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May

CIX Top 20 CEO Series: Kevin Gervais, CEO, Statflo

The CIX Top 20 CEO Series highlights the chief executive officers of Canada’s most innovative companies.Today we sat down with Kevin Gervais, CEO @ Statflo.

What impact does being on the CIX Top 20 have on your business?

It’s humbling to think we’re among the greatest innovators in Canada. It validates our global and long-term vision of reinventing wireless customer service.

How was your company formed?

I got a call in Oct 2012 with a business idea from my co-founder, John Chapman, to take a spreadsheet he built for one of his clients and make it into an interactive app. I’m a believer of testing things quickly and leanly, so we built a prototype within a few weeks and got some customers to pay us up front for an annual license fee. We didn’t even have a bank account until months later, once we knew that customers from across the country found value in what we’re doing. We bootstrapped for over 2 years, keeping expenses to pretty much zero.

Since then, we adapted to provide more value to our customers, learning from the years of experience that these local store owners have. It’s been fascinating how some of them have really innovated the way they provide service.

For some context, John and I have known each other for over 8 years and we’re both insanely passionate about solving problems. It would seem like an odd match-up because John is 40 years my senior, but he puts me through my paces! I’ve learned a lot from him. He also is a telecom industry veteran who knows the pains well of both carriers and their dealers.

What brought you to this industry?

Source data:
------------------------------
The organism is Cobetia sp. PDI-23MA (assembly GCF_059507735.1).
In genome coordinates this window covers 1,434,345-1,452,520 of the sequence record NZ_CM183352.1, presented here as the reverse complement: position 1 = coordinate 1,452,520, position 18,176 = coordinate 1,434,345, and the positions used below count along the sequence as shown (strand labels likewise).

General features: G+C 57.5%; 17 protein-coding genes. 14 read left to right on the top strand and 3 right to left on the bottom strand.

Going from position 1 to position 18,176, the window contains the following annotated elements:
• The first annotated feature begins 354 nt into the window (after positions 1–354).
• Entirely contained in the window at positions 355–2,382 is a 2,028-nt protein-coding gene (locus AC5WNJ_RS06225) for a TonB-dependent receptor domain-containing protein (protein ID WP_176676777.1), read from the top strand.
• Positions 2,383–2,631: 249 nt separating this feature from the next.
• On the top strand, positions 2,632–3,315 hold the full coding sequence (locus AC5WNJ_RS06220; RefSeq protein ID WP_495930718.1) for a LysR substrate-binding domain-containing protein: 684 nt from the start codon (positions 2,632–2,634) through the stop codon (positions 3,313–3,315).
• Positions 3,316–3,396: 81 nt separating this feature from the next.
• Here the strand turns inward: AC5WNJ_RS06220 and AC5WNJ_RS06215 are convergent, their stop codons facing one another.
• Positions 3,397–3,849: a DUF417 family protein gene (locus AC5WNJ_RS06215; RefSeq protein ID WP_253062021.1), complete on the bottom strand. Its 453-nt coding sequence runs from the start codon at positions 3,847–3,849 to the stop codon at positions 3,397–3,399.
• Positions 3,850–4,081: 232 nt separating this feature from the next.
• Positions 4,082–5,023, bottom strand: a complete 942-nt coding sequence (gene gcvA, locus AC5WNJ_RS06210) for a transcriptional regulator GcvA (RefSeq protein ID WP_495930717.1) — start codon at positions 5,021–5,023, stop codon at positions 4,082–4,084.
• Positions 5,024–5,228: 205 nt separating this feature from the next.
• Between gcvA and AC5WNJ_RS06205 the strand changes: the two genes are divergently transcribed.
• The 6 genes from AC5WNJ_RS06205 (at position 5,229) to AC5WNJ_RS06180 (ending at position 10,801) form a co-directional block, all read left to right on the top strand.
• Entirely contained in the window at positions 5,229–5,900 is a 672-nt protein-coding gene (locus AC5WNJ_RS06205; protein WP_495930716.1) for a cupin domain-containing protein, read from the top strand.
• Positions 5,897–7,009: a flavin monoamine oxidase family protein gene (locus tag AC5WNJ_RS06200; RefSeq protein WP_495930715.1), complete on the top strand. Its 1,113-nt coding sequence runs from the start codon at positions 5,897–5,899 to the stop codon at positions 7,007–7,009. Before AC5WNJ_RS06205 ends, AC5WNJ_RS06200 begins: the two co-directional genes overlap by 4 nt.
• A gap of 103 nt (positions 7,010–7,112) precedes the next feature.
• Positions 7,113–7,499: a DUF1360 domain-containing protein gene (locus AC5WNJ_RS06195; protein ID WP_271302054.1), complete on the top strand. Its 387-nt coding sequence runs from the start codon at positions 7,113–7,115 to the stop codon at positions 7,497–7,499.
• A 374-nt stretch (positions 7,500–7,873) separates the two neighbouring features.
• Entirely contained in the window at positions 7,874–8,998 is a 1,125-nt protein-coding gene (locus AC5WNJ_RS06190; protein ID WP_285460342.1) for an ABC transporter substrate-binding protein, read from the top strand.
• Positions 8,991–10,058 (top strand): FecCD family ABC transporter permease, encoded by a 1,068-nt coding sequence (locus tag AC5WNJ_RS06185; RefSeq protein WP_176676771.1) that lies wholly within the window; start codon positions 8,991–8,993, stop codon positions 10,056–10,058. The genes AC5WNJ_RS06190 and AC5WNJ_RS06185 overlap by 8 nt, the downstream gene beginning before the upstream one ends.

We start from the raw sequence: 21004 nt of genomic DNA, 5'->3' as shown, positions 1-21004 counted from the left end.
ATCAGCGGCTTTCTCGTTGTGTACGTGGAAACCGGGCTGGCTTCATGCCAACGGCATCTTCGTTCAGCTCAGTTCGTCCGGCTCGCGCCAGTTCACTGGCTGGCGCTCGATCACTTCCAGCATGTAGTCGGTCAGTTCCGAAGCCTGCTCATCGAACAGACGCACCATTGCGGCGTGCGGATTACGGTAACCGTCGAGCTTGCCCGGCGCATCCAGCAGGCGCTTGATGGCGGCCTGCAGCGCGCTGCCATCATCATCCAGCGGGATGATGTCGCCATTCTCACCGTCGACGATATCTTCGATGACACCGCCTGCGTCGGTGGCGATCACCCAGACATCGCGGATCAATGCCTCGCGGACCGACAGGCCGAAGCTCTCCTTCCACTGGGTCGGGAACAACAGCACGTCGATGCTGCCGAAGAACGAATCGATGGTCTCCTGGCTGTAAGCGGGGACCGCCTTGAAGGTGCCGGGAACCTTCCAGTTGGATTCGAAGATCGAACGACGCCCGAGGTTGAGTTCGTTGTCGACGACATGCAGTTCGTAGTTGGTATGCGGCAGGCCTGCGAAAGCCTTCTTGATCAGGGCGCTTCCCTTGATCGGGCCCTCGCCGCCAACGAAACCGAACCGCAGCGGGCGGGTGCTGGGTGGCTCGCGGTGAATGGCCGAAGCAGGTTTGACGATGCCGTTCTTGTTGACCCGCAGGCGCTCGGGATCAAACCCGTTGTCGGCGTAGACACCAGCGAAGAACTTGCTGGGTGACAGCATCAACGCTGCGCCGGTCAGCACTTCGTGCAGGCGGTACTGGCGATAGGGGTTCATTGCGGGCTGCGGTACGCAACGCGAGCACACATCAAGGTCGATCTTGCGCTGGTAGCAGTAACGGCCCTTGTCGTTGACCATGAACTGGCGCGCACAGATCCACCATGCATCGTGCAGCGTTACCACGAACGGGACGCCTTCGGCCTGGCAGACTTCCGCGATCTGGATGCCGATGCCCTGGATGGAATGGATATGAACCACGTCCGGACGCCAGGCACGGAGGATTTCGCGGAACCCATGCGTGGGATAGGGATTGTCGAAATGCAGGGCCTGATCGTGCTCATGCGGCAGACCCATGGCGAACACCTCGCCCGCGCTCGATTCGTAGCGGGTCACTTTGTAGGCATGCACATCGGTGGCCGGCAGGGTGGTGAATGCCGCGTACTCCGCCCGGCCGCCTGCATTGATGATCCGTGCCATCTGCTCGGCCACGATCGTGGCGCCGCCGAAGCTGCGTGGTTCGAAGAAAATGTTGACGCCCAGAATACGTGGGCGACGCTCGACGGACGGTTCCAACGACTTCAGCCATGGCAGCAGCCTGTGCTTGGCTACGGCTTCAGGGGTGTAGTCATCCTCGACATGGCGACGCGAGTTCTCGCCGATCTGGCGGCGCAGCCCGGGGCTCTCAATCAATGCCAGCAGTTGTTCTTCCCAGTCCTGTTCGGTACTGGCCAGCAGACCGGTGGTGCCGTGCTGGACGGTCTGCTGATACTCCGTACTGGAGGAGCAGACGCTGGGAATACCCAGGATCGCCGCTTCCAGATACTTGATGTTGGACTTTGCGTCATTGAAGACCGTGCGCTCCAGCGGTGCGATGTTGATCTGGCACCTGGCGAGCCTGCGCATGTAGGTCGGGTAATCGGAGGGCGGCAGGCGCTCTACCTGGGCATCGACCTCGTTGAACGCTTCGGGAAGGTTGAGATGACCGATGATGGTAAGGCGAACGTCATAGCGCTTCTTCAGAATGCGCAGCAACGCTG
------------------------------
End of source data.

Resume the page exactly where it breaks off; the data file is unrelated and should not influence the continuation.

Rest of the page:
First and foremost, I find the telecom industry incredibly exciting, which is something I personally look for. There is nothing more relevant today than our phones and the things that will connect to them.

Second, I see a massive opportunity at Statflo to empower carrier-branded stores with a true omnichannel experience that builds a more local, authentic and personalized relationship with their customers.

Third, I have always wanted a better wireless customer experience. I’m a 28-year old old tech geek and expect providers to know when to contact me and what to talk to me about versus having to fight with a call centre.

Who are your typical clients?

We provide tools to independently-owned and corporate-owned wireless retail stores, as well as the telecom providers themselves. We are currently rolled out to hundreds of locations across 5 major carriers.

Can you give me a sense of your role and what you do as CEO of your company? What are your goals?

We grew from 3 people a year ago, to 12 today, with most of the team being added in the last six months. They are all amazing, each with unique skills. Because of this growth, I’ve spent time understanding where everyone fits in and have been launching our cross-functional groups within the company called “tribes.” Team members are usually part of several tribes. No one works in isolation.